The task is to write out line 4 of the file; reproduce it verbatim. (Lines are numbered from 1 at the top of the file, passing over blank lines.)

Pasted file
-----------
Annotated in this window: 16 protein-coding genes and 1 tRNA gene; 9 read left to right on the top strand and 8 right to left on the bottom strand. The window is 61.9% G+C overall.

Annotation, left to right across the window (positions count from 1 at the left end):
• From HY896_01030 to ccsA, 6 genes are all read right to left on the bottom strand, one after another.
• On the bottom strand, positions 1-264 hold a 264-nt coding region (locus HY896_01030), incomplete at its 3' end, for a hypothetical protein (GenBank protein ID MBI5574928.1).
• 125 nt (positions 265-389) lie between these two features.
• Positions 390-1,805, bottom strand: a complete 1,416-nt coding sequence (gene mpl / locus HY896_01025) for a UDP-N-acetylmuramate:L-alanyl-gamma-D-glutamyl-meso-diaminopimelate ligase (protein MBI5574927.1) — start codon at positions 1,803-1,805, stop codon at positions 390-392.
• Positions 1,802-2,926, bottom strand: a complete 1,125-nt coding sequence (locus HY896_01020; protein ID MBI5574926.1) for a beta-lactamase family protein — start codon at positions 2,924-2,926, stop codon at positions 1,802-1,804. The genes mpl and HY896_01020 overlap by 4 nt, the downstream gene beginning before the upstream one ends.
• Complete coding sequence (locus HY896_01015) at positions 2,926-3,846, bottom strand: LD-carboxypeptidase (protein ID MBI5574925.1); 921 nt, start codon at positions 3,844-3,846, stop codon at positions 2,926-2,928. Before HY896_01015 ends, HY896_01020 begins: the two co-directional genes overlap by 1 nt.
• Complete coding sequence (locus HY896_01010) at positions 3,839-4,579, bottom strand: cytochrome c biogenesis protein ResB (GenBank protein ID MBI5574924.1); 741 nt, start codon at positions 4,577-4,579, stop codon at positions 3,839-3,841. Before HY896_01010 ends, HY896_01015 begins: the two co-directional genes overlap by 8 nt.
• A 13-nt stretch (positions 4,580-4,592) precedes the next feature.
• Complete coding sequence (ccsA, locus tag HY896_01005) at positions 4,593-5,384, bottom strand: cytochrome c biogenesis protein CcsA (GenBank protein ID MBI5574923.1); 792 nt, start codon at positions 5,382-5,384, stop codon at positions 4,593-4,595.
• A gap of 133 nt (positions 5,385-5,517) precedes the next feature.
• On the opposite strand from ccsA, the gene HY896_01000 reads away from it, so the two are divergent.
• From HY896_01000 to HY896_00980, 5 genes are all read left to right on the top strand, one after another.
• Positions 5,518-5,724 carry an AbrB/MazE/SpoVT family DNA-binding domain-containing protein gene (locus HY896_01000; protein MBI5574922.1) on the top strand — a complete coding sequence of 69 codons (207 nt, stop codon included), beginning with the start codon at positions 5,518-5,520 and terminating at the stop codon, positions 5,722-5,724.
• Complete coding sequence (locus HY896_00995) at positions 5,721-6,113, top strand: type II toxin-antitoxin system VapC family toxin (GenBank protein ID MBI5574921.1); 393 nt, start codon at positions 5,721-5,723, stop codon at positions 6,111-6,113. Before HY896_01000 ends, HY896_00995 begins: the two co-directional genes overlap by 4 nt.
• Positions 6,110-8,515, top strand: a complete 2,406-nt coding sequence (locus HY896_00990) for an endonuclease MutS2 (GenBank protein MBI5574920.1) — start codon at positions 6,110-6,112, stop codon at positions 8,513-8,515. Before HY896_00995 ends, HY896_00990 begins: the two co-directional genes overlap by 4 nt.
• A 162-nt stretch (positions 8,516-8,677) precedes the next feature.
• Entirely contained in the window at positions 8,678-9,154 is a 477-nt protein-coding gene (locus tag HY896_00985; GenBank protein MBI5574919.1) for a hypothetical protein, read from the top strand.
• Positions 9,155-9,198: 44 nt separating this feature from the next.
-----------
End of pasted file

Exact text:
• On the bottom strand, positions 1-264 hold a 264-nt coding region (locus HY896_01030), incomplete at its 3' end, for a hypothetical protein (GenBank protein ID MBI5574928.1).